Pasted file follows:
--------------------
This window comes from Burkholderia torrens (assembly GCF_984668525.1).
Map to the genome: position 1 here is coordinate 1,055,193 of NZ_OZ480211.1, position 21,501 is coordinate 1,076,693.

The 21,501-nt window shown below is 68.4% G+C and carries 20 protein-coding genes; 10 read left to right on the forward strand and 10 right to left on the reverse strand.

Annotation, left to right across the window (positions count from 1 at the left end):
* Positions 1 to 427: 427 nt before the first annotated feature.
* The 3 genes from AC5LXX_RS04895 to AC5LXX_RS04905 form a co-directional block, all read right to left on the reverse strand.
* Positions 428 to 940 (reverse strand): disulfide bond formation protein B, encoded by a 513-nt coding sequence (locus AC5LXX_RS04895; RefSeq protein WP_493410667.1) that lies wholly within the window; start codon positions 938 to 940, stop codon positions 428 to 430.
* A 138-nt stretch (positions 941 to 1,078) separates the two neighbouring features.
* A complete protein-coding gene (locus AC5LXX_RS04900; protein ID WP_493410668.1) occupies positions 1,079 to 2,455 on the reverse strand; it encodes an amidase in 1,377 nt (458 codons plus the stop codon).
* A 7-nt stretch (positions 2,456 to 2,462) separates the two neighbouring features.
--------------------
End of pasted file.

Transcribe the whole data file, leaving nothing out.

This window comes from Burkholderia torrens (assembly GCF_984668525.1).
Map to the genome: position 1 here is coordinate 1,055,193 of NZ_OZ480211.1, position 21,501 is coordinate 1,076,693.

The 21,501-nt window shown below is 68.4% G+C and carries 20 protein-coding genes; 10 read left to right on the forward strand and 10 right to left on the reverse strand.

Annotation, left to right across the window (positions count from 1 at the left end):
* Positions 1 to 427: 427 nt before the first annotated feature.
* The 3 genes from AC5LXX_RS04895 to AC5LXX_RS04905 form a co-directional block, all read right to left on the reverse strand.
* Positions 428 to 940 (reverse strand): disulfide bond formation protein B, encoded by a 513-nt coding sequence (locus AC5LXX_RS04895; RefSeq protein WP_493410667.1) that lies wholly within the window; start codon positions 938 to 940, stop codon positions 428 to 430.
* A 138-nt stretch (positions 941 to 1,078) separates the two neighbouring features.
* A complete protein-coding gene (locus AC5LXX_RS04900; protein ID WP_493410668.1) occupies positions 1,079 to 2,455 on the reverse strand; it encodes an amidase in 1,377 nt (458 codons plus the stop codon).
* A 7-nt stretch (positions 2,456 to 2,462) separates the two neighbouring features.